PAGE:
I met Hope six months ago during my first weeks in Kopong when I was 'integrating' into the community. She's a strong young woman who went blind 10 years ago at the age of 15. "I went blind slowly," she told me, from Glaucoma. She learned Braille and is determined to get an 'accommodation' which I am not clear about, but believe is a government funded internship of some sort. I don't know if she learned determination and patience or came by those qualities naturally, but every time I meet her I am struck by how much she lives her name.
Her family is 'living on the edge' as my neighbor at home would say--the household includes Hope and her sister Joy, another sister, her mother, her two brothers, the children of a sister who is "late" (deceased) and a young cousin who is living with them in order to go to school. Only one adult in the household is employed. When I arrived with the bag of books and clothes, everyone was sitting outside in the sun. I handed Joy the Braille editions of The Pearl and Of Mice and Men and watched as her slim fingers moved across the raised bumps of the square pages. Everyone watched her silently, her brother Daniel smiling and nodding. She smoothed her hand across the front page, then smiled and said "I am not lonely when I have books."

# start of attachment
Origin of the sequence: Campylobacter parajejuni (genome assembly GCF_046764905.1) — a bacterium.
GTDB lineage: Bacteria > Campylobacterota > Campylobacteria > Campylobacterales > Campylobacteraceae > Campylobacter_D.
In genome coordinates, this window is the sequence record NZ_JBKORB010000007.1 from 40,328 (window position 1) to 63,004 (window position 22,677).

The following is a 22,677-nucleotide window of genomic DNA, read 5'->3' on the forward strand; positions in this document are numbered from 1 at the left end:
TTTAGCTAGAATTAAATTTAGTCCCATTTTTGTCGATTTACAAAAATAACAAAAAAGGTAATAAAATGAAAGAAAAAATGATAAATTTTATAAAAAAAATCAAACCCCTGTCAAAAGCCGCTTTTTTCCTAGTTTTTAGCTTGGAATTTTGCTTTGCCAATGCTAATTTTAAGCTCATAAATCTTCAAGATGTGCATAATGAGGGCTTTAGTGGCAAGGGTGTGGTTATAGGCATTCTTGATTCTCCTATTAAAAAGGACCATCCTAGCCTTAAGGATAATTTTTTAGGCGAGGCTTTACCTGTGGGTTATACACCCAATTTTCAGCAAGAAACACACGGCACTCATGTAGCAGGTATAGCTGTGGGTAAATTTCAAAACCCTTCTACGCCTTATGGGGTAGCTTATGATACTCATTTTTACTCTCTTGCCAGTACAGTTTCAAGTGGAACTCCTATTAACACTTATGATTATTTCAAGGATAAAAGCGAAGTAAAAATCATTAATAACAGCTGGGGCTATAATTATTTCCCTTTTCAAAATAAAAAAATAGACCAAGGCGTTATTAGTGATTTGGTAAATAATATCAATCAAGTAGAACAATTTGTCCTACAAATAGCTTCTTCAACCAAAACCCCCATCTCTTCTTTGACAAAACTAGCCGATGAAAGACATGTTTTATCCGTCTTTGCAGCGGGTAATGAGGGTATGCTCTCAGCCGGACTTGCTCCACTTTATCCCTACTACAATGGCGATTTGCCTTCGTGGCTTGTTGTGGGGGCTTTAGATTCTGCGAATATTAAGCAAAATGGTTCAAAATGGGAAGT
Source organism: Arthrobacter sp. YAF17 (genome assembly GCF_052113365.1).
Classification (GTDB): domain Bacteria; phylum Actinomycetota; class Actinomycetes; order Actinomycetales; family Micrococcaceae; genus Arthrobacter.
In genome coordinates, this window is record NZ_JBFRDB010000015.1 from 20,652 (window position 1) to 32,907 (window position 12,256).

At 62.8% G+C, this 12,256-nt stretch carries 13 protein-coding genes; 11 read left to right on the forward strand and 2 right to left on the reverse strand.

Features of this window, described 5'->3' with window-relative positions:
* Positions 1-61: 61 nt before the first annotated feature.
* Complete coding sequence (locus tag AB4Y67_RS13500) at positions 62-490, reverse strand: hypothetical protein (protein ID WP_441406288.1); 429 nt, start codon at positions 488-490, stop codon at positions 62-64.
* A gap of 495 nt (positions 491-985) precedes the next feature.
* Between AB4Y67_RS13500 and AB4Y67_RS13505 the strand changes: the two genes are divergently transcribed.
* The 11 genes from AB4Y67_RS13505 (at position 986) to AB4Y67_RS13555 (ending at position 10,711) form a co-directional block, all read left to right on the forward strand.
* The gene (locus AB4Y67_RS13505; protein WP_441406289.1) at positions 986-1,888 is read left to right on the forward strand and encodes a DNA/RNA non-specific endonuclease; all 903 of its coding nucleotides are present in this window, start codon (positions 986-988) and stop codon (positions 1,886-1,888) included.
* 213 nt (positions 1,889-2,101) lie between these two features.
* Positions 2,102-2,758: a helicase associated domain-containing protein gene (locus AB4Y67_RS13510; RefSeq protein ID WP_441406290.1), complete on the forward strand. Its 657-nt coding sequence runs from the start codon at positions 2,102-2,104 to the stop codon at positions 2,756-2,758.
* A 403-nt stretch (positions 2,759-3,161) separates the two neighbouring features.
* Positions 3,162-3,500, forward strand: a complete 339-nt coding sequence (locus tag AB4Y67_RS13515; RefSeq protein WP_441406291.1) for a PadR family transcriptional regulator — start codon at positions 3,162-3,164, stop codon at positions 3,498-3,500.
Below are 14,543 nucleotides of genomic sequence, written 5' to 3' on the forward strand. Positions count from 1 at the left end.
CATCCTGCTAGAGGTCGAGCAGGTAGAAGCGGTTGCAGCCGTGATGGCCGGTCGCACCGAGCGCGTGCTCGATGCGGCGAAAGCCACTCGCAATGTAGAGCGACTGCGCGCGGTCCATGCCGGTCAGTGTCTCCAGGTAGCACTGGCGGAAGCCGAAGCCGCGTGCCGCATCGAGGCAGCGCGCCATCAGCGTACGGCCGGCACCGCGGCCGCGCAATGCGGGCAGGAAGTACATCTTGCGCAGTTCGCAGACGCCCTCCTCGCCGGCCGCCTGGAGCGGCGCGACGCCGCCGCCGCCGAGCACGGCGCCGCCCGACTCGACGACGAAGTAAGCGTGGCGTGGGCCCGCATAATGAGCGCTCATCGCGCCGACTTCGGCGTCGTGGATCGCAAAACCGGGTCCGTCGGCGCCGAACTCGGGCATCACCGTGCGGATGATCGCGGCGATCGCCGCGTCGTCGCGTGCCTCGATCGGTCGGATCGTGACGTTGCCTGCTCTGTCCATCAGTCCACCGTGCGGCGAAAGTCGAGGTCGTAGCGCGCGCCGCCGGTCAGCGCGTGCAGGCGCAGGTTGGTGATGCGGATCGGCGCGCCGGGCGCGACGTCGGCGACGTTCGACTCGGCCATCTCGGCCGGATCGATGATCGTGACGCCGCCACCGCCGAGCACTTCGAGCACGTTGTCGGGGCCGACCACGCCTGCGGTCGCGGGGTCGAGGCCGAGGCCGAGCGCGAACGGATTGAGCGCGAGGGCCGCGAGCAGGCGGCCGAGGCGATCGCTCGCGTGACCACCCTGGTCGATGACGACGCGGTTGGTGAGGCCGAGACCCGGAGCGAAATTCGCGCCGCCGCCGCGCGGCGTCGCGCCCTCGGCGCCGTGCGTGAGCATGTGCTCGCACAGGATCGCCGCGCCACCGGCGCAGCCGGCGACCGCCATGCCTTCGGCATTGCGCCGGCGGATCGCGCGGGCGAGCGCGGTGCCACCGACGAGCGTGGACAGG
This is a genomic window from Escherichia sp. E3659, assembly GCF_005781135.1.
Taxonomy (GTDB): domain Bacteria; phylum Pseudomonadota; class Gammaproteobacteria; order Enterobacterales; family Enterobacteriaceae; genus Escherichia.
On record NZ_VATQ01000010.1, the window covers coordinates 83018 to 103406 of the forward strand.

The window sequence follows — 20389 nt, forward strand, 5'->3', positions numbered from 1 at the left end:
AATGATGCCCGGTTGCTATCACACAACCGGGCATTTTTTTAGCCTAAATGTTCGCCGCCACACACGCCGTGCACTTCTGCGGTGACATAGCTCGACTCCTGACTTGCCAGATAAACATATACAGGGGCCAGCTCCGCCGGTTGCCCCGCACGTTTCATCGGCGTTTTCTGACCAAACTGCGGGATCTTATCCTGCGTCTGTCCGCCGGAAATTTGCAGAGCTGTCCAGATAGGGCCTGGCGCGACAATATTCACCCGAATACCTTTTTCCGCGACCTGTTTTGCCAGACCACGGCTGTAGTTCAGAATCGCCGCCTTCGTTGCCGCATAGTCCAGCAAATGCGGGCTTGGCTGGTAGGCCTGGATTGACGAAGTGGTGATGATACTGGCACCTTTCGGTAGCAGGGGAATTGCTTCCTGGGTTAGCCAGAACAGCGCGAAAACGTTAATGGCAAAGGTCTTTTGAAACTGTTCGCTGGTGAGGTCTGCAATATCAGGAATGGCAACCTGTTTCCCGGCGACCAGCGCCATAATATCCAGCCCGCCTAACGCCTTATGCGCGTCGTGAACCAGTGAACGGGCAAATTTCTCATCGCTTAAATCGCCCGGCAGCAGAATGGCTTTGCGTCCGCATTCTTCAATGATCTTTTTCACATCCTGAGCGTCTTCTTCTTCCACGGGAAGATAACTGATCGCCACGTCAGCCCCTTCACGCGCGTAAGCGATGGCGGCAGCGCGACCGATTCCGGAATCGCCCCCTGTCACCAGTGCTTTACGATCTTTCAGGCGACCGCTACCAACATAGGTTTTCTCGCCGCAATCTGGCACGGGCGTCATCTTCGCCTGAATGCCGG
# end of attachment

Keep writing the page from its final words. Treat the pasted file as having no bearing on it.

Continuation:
I told her when she finishes the books we can talk about them. I also told her I was trying to start a book club at the library and if we read the same books she can join us. She smiled again. "I will teach you to write in Braille," she said.
Hope does not have a Perkins Brailler, the machine that types in Braille, but I have no doubt she will have one at some point and she will teach me to write in Braille.